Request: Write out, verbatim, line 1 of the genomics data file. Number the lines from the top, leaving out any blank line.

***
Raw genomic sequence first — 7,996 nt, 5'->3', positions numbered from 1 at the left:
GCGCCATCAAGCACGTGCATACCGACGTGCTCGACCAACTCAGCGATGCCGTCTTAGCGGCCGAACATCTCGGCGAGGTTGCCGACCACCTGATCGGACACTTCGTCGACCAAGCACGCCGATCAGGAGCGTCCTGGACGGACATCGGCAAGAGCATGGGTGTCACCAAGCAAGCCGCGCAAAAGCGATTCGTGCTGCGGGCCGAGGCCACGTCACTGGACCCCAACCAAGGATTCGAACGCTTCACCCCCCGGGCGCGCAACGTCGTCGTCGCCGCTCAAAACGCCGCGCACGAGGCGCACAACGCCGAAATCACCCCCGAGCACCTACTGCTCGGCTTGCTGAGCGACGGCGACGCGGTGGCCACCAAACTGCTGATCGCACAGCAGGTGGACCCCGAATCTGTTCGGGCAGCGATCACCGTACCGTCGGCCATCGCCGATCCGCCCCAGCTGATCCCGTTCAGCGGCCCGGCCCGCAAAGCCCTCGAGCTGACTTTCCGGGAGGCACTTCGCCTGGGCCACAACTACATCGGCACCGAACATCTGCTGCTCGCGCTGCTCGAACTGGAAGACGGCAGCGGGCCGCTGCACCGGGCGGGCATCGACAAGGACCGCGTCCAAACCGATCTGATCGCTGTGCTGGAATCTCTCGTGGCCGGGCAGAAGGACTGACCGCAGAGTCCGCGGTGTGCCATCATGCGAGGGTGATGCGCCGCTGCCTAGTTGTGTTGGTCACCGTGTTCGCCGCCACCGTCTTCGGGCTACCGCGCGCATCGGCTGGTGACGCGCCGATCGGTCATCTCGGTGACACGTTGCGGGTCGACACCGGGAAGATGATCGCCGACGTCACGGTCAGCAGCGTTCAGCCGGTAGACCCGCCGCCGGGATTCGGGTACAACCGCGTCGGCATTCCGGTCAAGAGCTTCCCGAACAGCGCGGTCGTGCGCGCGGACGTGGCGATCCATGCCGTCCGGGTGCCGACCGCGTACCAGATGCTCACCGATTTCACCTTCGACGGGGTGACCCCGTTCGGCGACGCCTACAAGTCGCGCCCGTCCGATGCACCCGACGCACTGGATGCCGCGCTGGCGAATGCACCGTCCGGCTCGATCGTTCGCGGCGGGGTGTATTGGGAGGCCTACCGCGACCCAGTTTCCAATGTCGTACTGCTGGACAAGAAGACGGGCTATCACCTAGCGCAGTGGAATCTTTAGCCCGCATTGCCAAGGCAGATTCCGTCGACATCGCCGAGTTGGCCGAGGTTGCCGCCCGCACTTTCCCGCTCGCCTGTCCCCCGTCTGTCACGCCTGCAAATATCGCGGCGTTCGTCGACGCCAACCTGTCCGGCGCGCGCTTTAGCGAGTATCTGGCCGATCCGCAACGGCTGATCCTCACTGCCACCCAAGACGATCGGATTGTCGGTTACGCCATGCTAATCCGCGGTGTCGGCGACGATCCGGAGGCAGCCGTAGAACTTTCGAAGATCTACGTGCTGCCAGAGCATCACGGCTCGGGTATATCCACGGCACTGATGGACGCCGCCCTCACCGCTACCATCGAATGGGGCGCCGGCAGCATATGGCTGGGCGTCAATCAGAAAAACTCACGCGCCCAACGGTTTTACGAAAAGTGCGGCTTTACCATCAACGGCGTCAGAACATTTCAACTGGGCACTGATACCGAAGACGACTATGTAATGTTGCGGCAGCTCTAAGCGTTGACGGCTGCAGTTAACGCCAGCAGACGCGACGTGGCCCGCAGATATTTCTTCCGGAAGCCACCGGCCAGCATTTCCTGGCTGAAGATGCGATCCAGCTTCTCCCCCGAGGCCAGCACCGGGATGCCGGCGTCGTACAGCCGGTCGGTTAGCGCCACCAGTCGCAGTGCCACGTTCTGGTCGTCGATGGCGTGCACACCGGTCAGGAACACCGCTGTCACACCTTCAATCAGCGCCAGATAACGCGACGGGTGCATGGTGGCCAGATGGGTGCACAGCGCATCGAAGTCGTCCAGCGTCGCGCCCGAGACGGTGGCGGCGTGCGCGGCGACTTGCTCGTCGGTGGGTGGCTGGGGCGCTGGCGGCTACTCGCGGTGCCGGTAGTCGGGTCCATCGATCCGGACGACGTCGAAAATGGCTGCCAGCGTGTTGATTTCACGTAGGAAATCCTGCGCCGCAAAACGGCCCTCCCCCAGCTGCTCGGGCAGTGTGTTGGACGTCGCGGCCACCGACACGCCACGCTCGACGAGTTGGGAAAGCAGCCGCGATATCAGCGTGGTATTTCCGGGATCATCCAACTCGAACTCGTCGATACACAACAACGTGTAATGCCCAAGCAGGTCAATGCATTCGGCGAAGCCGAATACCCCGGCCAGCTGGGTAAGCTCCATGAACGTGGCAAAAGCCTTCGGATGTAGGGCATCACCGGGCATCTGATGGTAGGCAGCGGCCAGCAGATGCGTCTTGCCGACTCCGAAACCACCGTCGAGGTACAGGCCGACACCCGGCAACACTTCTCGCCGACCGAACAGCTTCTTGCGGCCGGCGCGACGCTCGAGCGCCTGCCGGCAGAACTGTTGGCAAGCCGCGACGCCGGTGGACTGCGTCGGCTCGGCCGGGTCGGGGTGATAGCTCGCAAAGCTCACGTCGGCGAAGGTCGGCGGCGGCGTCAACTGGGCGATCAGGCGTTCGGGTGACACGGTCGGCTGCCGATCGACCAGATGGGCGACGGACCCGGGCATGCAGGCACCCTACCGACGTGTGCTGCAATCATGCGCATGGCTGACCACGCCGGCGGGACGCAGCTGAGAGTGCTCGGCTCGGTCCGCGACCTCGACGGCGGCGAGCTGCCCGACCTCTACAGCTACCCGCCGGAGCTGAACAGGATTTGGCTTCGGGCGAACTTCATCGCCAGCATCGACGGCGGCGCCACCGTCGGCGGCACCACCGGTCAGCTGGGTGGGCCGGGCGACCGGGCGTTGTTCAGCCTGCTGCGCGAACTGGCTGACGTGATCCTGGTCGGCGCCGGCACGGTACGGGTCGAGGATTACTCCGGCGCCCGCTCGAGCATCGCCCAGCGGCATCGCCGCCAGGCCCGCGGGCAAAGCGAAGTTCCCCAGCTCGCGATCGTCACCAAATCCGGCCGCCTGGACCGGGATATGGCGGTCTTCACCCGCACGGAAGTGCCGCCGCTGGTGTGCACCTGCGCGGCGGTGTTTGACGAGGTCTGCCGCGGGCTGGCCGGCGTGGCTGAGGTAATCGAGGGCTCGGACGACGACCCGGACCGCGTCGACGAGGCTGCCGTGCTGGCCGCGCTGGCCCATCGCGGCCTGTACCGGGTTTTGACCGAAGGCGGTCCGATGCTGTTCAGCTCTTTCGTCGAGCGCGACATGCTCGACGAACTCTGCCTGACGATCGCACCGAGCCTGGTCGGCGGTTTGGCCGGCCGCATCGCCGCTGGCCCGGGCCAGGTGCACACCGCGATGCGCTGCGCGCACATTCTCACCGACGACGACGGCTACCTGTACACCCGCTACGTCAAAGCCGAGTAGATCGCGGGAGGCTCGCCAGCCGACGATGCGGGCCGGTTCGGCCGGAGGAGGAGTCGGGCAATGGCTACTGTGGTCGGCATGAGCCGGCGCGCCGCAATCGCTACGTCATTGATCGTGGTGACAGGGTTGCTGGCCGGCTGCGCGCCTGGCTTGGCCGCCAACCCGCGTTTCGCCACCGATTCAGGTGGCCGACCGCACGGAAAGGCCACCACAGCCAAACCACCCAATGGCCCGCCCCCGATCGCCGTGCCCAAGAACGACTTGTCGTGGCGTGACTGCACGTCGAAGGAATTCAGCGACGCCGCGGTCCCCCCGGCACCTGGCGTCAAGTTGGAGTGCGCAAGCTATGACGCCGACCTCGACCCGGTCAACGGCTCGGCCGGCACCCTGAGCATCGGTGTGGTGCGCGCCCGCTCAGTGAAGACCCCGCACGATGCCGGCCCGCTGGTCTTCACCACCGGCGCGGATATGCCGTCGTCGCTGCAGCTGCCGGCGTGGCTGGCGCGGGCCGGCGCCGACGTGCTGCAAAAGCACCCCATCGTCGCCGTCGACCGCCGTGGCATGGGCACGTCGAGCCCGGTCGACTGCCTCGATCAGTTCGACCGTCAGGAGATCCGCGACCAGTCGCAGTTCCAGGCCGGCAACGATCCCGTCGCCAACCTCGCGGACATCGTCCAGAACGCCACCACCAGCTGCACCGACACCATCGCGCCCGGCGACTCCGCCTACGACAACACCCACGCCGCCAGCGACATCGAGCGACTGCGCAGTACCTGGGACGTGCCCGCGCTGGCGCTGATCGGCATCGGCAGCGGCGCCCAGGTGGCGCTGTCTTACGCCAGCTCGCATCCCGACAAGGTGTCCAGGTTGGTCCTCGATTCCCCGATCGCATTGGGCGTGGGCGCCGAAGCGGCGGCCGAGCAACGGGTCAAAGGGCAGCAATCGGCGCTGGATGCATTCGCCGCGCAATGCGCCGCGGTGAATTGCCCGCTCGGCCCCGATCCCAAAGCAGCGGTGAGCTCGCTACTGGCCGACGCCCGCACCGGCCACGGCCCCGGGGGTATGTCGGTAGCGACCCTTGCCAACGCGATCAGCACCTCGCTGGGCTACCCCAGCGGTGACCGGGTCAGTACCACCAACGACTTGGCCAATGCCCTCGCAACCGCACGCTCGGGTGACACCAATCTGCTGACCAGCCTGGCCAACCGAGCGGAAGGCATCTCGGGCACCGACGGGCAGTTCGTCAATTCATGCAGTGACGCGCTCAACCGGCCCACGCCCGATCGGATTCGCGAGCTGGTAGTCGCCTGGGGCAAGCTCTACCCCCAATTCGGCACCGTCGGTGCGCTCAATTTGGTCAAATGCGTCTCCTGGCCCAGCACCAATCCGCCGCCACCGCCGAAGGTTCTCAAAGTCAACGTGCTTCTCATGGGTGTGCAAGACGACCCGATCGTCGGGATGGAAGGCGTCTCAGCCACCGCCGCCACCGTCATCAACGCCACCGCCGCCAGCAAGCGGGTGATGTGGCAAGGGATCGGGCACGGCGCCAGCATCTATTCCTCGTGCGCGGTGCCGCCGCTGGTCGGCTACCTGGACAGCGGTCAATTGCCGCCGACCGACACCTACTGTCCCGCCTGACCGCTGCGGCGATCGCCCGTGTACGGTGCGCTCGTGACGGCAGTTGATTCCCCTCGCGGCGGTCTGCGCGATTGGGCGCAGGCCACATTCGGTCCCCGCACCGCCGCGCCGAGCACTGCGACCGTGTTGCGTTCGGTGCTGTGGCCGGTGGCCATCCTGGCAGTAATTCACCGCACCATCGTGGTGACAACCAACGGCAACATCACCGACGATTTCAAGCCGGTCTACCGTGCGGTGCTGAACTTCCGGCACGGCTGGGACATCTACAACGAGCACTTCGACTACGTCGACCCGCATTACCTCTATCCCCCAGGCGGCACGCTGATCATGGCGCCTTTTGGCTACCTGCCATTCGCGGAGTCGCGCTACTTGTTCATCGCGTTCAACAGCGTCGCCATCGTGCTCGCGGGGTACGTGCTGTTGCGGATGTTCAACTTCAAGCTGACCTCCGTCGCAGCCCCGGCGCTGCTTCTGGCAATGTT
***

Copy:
Raw genomic sequence first — 7,996 nt, 5'->3', positions numbered from 1 at the left: